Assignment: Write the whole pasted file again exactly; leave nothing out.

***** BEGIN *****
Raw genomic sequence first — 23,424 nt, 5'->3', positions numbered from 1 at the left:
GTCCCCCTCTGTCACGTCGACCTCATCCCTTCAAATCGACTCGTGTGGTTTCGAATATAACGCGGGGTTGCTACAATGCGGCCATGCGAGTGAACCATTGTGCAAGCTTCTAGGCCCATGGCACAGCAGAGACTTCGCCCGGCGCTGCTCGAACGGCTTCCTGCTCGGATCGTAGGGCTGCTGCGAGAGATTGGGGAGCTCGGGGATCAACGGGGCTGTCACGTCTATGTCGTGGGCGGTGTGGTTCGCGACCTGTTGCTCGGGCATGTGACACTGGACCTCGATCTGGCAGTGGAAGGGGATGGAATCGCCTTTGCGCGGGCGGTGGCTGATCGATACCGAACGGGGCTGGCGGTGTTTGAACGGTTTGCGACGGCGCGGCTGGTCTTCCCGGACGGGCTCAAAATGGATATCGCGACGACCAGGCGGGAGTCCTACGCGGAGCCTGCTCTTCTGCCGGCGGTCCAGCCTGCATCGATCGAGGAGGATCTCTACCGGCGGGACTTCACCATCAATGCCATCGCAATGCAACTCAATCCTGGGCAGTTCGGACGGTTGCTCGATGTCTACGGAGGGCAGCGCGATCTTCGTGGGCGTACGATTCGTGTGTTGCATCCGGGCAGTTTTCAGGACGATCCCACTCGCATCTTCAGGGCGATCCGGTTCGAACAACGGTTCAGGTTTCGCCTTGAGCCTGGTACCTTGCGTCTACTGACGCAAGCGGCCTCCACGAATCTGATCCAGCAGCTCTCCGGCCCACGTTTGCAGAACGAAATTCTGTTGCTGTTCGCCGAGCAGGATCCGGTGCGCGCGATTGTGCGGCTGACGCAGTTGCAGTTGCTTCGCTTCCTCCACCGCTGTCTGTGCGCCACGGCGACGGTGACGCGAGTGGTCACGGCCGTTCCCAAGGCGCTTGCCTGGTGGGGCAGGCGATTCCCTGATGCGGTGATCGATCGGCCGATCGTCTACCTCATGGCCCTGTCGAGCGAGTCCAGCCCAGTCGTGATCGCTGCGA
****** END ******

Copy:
Raw genomic sequence first — 23,424 nt, 5'->3', positions numbered from 1 at the left:
GTCCCCCTCTGTCACGTCGACCTCATCCCTTCAAATCGACTCGTGTGGTTTCGAATATAACGCGGGGTTGCTACAATGCGGCCATGCGAGTGAACCATTGTGCAAGCTTCTAGGCCCATGGCACAGCAGAGACTTCGCCCGGCGCTGCTCGAACGGCTTCCTGCTCGGATCGTAGGGCTGCTGCGAGAGATTGGGGAGCTCGGGGATCAACGGGGCTGTCACGTCTATGTCGTGGGCGGTGTGGTTCGCGACCTGTTGCTCGGGCATGTGACACTGGACCTCGATCTGGCAGTGGAAGGGGATGGAATCGCCTTTGCGCGGGCGGTGGCTGATCGATACCGAACGGGGCTGGCGGTGTTTGAACGGTTTGCGACGGCGCGGCTGGTCTTCCCGGACGGGCTCAAAATGGATATCGCGACGACCAGGCGGGAGTCCTACGCGGAGCCTGCTCTTCTGCCGGCGGTCCAGCCTGCATCGATCGAGGAGGATCTCTACCGGCGGGACTTCACCATCAATGCCATCGCAATGCAACTCAATCCTGGGCAGTTCGGACGGTTGCTCGATGTCTACGGAGGGCAGCGCGATCTTCGTGGGCGTACGATTCGTGTGTTGCATCCGGGCAGTTTTCAGGACGATCCCACTCGCATCTTCAGGGCGATCCGGTTCGAACAACGGTTCAGGTTTCGCCTTGAGCCTGGTACCTTGCGTCTACTGACGCAAGCGGCCTCCACGAATCTGATCCAGCAGCTCTCCGGCCCACGTTTGCAGAACGAAATTCTGTTGCTGTTCGCCGAGCAGGATCCGGTGCGCGCGATTGTGCGGCTGACGCAGTTGCAGTTGCTTCGCTTCCTCCACCGCTGTCTGTGCGCCACGGCGACGGTGACGCGAGTGGTCACGGCCGTTCCCAAGGCGCTTGCCTGGTGGGGCAGGCGATTCCCTGATGCGGTGATCGATCGGCCGATCGTCTACCTCATGGCCCTGTCGAGCGAGTCCAGCCCAGTCGTGATCGCTGCGA